The relation between Bitcoin Exchanges Reserves and Price

A review article based on the research paper of Lai T. Hoang, Dirk G. Baur

Cryptoquant.com exchanges reserves vs bitcoin price analysis

Cryptocurrencies are becoming increasingly popular in today’s technologically advanced environment. Bitcoin, the most well-known cryptocurrency, was established in 2009. Since its initial release and subsequent success, when its price surged within a few years, it has been the focus of several price prediction studies. These, on the other hand, are largely focused on the market and macro variables, completely ignoring the nature of Bitcoin — which is blockchain technology.

Using an exchange is the simplest way to trade a cryptocurrency. The trader has an online wallet that they utilize to make trades on such an exchange. However, these exchange wallets may encounter a variety of issues, ranging from the possibility of being hacked to the exchange shutting and/or fleeing with its clients’ money. As a result, many investors choose a private wallet. This wallet is not linked to any exchange, making it considerably secure. It enables the bearer to keep their Bitcoin secret and safe from internet threats.

If they want to trade their cryptocurrency again, they must send Bitcoin back to the exchange. This money flow can be followed, and the authors believe it may be used to forecast future Bitcoin returns and volatility. Private wallets are clearly preferred by traders and investors; only around 12% of Bitcoin in circulation is stored on exchanges, with the remaining in private wallets.

It may be believed that investors transferred their Bitcoin back to the exchange based on the higher amount of Bitcoin found in exchange reserves. In most circumstances, this indicates that they intend to sell. Price pressure is generated, which has a detrimental impact on the Bitcoin price.

Withdrawing Bitcoins into private wallets, on the other hand, most certainly signifies favorable long-term future returns, as investors intend to keep for an extended period of time. This indicates that long-term returns are only affected by declining exchange reserves, but short-term returns are influenced by both growing and decreasing bitcoin exchange reserves. Volatility is connected to swapped reserves in a beneficial way.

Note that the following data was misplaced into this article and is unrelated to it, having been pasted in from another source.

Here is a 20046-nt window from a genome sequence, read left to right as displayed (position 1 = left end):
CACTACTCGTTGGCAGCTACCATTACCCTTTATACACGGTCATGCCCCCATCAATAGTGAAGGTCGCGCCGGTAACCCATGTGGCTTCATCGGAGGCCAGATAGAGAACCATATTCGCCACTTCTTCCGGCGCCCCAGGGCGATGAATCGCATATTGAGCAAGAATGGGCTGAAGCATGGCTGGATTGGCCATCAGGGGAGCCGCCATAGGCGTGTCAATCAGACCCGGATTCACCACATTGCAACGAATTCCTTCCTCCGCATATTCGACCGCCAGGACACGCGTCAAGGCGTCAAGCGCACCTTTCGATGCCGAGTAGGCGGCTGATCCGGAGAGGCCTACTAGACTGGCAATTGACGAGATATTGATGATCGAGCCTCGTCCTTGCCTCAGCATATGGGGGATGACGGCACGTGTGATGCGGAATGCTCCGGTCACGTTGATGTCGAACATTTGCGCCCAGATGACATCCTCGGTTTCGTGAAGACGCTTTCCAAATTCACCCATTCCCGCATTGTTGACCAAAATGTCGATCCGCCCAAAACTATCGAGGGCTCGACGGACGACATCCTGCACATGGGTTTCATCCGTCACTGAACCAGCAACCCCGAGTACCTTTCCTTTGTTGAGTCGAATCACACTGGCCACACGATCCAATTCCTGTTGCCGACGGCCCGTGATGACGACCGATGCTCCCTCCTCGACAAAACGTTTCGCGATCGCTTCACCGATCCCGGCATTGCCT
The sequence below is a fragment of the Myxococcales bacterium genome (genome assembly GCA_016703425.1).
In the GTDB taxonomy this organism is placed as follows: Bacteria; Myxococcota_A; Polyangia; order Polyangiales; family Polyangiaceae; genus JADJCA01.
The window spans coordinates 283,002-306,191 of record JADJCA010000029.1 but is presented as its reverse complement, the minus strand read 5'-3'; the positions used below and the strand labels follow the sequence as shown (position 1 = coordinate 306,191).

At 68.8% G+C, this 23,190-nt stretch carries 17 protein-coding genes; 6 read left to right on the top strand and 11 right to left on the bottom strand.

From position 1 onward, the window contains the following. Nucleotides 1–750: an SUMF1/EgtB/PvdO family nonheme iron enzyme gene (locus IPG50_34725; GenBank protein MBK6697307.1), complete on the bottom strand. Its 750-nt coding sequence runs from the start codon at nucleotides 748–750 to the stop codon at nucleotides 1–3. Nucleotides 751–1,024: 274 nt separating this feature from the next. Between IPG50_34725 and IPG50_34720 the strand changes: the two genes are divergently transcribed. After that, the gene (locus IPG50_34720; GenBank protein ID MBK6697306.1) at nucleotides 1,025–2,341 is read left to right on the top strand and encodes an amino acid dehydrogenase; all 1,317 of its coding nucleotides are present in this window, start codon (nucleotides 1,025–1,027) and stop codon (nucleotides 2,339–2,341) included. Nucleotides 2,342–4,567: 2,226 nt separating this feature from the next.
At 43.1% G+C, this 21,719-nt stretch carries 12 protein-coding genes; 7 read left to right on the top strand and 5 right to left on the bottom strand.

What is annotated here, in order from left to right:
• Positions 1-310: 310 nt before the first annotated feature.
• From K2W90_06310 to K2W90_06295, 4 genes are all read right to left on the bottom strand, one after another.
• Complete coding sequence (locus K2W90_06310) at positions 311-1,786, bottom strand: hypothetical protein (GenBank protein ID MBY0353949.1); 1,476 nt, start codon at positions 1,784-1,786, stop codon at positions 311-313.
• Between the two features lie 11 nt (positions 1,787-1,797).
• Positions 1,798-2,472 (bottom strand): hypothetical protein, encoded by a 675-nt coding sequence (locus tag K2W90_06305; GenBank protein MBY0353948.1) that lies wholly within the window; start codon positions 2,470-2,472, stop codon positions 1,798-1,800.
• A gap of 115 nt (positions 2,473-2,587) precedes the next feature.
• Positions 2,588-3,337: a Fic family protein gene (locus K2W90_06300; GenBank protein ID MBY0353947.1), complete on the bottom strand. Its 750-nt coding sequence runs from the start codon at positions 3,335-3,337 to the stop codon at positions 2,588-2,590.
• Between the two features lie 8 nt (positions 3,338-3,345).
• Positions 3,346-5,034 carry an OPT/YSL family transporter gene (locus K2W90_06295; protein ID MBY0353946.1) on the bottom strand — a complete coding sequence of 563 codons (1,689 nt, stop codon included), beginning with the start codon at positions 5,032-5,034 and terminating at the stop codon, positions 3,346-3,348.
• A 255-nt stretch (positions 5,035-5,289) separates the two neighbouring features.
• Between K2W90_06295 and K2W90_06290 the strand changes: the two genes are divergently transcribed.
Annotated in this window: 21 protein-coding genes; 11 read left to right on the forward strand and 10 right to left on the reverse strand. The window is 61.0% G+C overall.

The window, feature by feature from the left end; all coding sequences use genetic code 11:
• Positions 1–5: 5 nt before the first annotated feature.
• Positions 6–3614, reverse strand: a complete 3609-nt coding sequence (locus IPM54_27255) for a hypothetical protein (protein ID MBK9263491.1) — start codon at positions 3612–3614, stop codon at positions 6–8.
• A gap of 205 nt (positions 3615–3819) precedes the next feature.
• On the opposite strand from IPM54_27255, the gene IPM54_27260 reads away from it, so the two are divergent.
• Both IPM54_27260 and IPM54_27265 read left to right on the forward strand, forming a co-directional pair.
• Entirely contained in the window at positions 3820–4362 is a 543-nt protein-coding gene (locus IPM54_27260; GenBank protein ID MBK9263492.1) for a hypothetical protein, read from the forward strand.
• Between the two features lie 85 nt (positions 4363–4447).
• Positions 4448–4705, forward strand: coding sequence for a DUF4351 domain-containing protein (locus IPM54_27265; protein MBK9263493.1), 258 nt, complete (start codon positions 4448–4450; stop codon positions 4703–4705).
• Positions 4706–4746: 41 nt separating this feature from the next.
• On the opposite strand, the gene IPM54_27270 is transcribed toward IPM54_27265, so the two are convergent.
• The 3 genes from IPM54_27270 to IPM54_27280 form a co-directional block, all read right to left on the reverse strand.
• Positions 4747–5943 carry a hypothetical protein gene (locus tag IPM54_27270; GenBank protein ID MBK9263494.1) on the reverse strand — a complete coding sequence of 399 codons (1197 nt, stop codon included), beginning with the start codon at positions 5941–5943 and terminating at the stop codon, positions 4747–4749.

Hoang and Baur in their paper “Effects of Bitcoin Exchange Reserves on Bitcoin Returns and Volatility” attempted to capture and investigate this relationship between investors, Bitcoin exchanges, and blockchain; This study demonstrates that changes in bitcoin exchange reserves are adversely associated with both current and future bitcoin returns, supporting the notion that transferring bitcoin on exchanges indicates increasing price pressure and vice versa. We also find an imbalance between positive and negative reserve changes on bitcoin returns and volatility, which affects exchange reserves under extreme market situations. According to the findings, a sizable proportion of bitcoin investors hold their capital outside of exchanges and solely trade on exchanges. This demonstrates a unique aspect of bitcoin trading that does not exist in regular marketplaces.

In summary, the paper examines the interaction between bitcoin exchanges, investors, and the blockchain. It finds a negative relation between the daily changes of bitcoin exchange reserves and bitcoin returns. Extreme negative bitcoin returns are associated with increases in Bitcoin exchange reserves the next day, implying panic selling following market crashes. The reserves display an upward trend from the beginning of the sample until mid-2019 when they peaked at around three billion bitcoins. Subsequently, the exchange reserves gradually decreased to around 2.4 billion bitcoins by the end of the period. A decrease in bitcoin exchange reserves decreases any price pressure and positively affects both short-term and long-term returns.

The asymmetric effect indicates that positive changes of exchange reserves have a stronger impact on bitcoin volatility than negative changes. Bitcoin market capitalization exhibits the opposite pattern, i.e., it is positively related to returns on the same day but unrelated to returns from the next day. Other variables such as bitcoin liquidity do not show a clear relationship with bitcoin returns. Bitcoin reserves of Binance, Bitfinex, BitMex, and Poloniex exhibit decreasing reserves over time. A decrease in bitcoin returns is followed by an increase in bitcoin exchange reserves on the next day. The effect disappears for longer lags and for extremely good market conditions.

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